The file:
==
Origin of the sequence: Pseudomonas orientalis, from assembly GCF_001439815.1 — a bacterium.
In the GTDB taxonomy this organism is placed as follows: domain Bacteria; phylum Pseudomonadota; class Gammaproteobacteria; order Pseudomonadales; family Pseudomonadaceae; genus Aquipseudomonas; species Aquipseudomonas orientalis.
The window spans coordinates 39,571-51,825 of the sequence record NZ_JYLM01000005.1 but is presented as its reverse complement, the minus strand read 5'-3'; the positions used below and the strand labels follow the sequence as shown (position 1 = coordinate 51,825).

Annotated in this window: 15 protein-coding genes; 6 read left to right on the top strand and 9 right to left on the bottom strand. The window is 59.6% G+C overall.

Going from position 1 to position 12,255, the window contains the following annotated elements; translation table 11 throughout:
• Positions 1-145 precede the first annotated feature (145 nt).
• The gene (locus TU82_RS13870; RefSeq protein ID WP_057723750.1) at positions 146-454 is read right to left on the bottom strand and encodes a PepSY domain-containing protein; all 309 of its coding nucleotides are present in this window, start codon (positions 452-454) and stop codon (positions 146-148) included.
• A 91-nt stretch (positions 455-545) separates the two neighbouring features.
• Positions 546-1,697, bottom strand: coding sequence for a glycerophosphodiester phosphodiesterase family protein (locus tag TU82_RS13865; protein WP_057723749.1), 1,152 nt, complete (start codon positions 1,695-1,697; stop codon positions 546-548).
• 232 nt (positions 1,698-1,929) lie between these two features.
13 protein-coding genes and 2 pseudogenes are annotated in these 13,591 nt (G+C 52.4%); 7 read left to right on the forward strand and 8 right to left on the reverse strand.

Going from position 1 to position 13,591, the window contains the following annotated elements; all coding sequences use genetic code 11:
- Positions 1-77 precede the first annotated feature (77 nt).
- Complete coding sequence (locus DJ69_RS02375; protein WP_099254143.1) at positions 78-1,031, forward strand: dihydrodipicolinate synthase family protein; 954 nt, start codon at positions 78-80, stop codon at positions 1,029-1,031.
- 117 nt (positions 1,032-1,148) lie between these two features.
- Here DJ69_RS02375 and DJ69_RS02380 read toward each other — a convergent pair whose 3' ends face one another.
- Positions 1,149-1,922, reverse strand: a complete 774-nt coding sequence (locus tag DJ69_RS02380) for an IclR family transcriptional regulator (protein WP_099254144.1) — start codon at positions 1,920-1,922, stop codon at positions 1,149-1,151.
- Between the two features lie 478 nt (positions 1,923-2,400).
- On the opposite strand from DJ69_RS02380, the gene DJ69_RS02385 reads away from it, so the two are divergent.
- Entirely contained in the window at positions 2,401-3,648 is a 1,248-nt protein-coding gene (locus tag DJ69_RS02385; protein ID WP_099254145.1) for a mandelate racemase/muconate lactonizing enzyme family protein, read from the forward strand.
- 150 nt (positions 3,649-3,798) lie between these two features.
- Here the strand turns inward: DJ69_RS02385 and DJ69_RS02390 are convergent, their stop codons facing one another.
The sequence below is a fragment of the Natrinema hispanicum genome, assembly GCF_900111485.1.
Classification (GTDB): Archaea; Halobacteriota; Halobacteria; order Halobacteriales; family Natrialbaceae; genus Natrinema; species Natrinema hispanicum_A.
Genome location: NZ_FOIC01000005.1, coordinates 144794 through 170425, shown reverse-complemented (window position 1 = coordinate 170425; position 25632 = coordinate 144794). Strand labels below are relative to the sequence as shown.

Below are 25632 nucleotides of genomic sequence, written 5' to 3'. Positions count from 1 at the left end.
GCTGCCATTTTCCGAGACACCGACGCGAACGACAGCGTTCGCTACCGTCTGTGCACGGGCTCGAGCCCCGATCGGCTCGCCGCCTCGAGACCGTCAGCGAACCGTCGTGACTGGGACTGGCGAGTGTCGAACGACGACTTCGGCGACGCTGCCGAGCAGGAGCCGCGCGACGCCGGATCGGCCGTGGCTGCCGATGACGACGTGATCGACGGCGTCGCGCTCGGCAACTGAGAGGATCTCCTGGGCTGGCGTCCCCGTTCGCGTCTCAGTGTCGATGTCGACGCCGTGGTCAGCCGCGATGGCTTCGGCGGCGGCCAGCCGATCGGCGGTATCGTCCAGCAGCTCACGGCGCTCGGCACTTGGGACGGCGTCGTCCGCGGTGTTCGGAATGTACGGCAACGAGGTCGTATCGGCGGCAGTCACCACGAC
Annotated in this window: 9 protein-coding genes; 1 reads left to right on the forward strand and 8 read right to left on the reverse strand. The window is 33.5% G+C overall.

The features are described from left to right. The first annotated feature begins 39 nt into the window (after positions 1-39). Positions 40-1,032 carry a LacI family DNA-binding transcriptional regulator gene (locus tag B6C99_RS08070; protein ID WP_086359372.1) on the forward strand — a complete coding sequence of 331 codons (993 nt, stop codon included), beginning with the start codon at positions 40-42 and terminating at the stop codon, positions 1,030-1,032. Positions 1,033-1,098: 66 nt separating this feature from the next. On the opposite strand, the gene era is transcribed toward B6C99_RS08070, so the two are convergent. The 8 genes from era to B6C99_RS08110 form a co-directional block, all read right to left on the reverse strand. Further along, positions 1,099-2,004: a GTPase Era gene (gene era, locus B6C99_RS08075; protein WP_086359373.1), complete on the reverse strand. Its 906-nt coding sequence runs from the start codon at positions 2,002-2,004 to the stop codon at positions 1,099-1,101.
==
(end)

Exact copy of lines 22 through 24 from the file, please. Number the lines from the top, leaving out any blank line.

- Here the strand turns inward: DJ69_RS02385 and DJ69_RS02390 are convergent, their stop codons facing one another.
The sequence below is a fragment of the Natrinema hispanicum genome, assembly GCF_900111485.1.
Classification (GTDB): Archaea; Halobacteriota; Halobacteria; order Halobacteriales; family Natrialbaceae; genus Natrinema; species Natrinema hispanicum_A.